Thermoelectric Performance Optimization of Stand-alone Roadway-embedded Sensing Module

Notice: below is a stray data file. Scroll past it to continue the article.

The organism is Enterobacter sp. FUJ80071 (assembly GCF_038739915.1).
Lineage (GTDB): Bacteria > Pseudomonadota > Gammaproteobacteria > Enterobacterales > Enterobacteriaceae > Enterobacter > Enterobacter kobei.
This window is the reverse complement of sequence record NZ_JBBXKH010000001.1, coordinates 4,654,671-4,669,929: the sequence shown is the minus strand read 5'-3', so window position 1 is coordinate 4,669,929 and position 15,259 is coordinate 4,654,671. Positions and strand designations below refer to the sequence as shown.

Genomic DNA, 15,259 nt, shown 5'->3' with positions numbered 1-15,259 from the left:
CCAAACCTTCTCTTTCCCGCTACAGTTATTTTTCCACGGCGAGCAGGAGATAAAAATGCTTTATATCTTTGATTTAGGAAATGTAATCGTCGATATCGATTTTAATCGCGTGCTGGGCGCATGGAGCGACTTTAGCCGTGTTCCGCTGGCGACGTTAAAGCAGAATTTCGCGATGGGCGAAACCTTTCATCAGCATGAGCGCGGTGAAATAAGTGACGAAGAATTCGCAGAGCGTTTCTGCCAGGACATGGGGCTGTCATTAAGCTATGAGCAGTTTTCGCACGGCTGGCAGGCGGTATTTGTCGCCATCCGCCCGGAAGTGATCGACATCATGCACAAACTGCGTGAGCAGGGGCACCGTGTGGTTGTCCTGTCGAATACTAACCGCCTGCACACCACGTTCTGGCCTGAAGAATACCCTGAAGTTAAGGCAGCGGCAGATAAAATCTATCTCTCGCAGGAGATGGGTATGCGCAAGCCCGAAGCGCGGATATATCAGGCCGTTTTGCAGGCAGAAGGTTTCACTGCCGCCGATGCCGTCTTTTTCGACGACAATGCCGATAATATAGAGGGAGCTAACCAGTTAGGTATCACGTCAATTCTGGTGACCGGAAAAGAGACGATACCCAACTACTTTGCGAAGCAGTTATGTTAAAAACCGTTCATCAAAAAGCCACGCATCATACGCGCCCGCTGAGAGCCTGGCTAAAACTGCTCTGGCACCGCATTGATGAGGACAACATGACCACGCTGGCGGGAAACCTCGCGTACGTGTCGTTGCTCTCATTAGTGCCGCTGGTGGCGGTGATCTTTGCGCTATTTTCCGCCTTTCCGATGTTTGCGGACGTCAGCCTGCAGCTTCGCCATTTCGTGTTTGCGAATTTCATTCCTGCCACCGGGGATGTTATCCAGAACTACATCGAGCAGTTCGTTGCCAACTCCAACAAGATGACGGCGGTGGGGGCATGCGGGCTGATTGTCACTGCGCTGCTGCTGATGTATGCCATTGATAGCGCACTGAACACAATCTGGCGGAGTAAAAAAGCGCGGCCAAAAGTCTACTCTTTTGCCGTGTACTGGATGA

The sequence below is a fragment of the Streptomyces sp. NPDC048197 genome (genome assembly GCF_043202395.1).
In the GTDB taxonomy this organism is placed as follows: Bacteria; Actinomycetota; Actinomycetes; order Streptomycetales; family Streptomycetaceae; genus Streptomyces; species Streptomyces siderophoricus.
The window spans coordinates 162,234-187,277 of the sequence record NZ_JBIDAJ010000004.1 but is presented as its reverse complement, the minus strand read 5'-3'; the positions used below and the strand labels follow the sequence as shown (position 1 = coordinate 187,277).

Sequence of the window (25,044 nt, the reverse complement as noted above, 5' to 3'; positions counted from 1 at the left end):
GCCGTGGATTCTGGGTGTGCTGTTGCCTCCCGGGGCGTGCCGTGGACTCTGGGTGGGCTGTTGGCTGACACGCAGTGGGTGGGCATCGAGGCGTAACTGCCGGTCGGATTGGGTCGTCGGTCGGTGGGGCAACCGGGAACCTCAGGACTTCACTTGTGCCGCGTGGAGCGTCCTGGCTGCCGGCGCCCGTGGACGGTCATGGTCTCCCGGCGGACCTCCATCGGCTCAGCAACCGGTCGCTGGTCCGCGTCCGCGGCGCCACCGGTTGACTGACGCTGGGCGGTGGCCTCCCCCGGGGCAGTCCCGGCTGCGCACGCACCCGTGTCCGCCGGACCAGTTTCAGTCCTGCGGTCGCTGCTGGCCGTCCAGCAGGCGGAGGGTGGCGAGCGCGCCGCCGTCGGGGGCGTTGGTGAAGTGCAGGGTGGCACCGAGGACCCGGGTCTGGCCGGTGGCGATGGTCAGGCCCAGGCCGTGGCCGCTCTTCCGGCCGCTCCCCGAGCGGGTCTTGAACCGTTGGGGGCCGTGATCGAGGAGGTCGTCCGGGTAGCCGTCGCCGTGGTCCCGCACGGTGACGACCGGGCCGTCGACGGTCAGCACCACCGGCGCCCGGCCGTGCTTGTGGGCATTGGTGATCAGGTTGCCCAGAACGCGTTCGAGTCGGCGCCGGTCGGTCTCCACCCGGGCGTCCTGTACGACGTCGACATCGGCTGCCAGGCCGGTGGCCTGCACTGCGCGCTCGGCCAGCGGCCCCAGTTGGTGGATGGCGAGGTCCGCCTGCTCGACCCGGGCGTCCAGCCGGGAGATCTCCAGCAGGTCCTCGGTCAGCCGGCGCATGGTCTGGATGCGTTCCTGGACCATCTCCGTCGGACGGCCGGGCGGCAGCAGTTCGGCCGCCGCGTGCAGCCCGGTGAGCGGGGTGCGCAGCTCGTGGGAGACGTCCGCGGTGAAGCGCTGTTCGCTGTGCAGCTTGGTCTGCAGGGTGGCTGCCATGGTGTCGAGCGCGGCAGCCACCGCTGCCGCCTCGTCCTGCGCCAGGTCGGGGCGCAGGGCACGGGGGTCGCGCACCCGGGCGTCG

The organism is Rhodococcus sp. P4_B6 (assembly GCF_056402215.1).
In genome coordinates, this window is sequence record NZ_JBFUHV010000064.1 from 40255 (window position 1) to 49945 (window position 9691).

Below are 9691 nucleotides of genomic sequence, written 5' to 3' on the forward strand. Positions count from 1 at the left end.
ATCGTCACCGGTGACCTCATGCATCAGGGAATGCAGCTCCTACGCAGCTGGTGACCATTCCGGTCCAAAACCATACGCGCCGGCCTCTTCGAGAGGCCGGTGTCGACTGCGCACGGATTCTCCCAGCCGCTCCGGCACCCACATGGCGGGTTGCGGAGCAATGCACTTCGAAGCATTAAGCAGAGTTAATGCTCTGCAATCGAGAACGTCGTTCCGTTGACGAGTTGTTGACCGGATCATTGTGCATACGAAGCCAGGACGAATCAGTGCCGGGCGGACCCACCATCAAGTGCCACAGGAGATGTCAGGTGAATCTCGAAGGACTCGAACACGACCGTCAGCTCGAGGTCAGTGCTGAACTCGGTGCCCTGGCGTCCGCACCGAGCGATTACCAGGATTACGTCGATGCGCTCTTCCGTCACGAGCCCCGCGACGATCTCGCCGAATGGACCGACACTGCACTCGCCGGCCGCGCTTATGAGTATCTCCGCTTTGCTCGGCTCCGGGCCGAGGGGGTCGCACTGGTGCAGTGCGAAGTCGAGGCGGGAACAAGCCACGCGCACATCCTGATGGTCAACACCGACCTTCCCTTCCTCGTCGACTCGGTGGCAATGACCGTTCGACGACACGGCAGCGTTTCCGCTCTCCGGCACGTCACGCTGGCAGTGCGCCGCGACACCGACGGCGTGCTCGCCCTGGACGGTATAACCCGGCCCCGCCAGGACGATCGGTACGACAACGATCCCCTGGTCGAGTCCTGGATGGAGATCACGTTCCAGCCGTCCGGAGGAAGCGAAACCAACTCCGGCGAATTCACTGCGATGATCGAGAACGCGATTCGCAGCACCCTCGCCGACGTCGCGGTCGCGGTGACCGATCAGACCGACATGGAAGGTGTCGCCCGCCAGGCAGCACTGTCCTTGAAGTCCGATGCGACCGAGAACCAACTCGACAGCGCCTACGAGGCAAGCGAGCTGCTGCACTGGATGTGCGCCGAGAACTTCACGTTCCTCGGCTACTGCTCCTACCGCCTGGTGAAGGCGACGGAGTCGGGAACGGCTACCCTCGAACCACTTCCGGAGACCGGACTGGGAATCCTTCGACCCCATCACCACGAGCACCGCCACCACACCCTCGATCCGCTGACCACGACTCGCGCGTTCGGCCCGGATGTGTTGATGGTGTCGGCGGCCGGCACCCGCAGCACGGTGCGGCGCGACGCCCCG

The purpose of the research is to optimize the thermoelectric performance of a stand-alone, roadway-embedded, sensing module and determine practical energy conversion rates. Thermoelectric generators (TEG) were incorporated into a piezoelectric (e.g., PZT) energy harvesting module. A thermal conduit was designed and validated which permits module compression and PZT operation, without transferring force to the TEGs. A prototype module was embedded in asphalt and used to gather one-minute resolution temperature gradient data on sunny days in December and in July (in San Antonio, Texas). The module was moved to a laboratory setting, and a Model Predictive Controller (MPC) was designed based on the module's thermal transient response. The MPC constructed was used to reliably reproduce the recorded July and December temperature regimens. Several configurations of TEG electrical and DC-DC booster connections were compared under MPC-controlled temperature conditions. A 120 mV-threshold booster (ELC-BVB120) with four TEGs (TXL-287-03Z) in a 2-series-by-2-parallel configuration yielded the best December day energy conversion (34 J). However, the ELC-BVB120 booster with the four TEGs (TXL-287-03Z) in a 4-parallel configuration yielded the best July day energy conversion (164 J). With year-round temperature information for a given region, the TEG modules could be optimized to provide complementary and sustained energy conversion at specific locations.